Pedestrians walk past a share price board of the Tokyo Stock Exchange in Tokyo on July 18, 2014.
TOKYO: Tokyo stocks closed 1.01 percent lower on Friday as the crash of a Malaysia Airlines plane in rebel-held eastern Ukraine sent jitters through the market, with shares of major Japanese carriers falling.
The Nikkei 225 index slipped 154.55 points to finish at 15,215.71 while the Topix index of all first-section issues ended down 0.79 percent, or 10.09 points, at 1,263.29.
MH17 was carrying 298 people from Amsterdam to Kuala Lumpur when it crashed, with US officials saying it was shot down. The plane was lost in eastern Ukraine where government forces are engaged in a fierce battle to quell a rebellion by pro-Russian insurgents.
The Nikkei's losses were triggered by the crash, said Hirokazu Kabeya, senior strategist at Daiwa Securities. He added that business was also hit by soft buying sentiment ahead of a three-day weekend in Japan.
"We still don't know details of the incident but (market players) need to shun risks," Kabeya said.
"Tensions had been simmering but they came to the fore again... (Investors) can't be so bold to push ahead with buying at the moment."
On Wall Street the Dow fell 0.94 percent from Wednesday's record close, while the S&P 500 sank 1.18 percent and the Nasdaq was down 1.41 percent.
Geopolitical concerns were exacerbated by Israel's launch of ground operations in the Gaza Strip.
However, "the Russia-Ukraine situation and the Gaza invasion aren't likely to negatively affect the (global) economy," Hideyuki Ishiguro, senior investment strategist at Okasan Securities, told Dow Jones Newswires.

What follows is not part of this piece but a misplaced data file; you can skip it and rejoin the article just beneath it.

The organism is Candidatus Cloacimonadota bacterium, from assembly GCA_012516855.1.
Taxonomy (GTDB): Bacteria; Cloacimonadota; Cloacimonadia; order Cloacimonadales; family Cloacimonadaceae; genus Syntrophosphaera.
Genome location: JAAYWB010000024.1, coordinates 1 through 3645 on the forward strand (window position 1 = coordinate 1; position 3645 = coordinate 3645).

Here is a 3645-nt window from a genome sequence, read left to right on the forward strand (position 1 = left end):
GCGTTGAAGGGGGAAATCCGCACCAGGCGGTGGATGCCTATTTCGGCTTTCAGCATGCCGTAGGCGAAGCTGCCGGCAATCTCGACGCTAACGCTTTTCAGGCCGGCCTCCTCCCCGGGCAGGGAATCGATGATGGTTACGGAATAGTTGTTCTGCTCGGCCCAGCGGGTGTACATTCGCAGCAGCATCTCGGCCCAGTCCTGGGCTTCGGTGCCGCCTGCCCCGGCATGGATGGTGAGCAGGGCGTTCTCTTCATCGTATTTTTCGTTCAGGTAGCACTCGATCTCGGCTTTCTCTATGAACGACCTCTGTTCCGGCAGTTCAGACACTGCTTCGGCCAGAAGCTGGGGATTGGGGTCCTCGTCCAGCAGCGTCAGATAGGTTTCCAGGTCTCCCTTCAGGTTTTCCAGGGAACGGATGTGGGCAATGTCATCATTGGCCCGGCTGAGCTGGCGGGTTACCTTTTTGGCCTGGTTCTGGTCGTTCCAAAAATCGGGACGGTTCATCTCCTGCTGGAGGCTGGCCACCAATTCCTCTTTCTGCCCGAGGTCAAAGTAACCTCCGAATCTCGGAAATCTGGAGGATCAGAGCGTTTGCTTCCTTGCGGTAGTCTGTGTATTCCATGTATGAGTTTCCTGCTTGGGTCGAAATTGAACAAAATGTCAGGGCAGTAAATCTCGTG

Japan's two biggest airlines closed with modest losses. All Nippon Airways (ANA) fell 0.80 percent to 246 yen while Japan Airlines (JAL) was 0.66 percent lower at 5,940 yen.
Both carriers said they do not operate flights over Ukrainian airspace.
Embattled electronics maker Sharp fell 2.13 percent to 321 yen after the Mainichi newspaper said it would report a net loss in the April-June quarter owing to one-time losses linked to the restructuring of its European solar power business.
Fujitsu rose 1.82 percent to 782 yen after the leading Nikkei business daily reported it planned to withdraw from semiconductor manufacturing.
The yen, considered a safe haven in times of turmoil, was a touch lower against the dollar but still up from Thursday's levels.
The dollar was buying 101.32 yen in Tokyo afternoon trade, against 101.17 yen in New York but still down from 101.51 yen earlier Thursday in Tokyo. (AFP)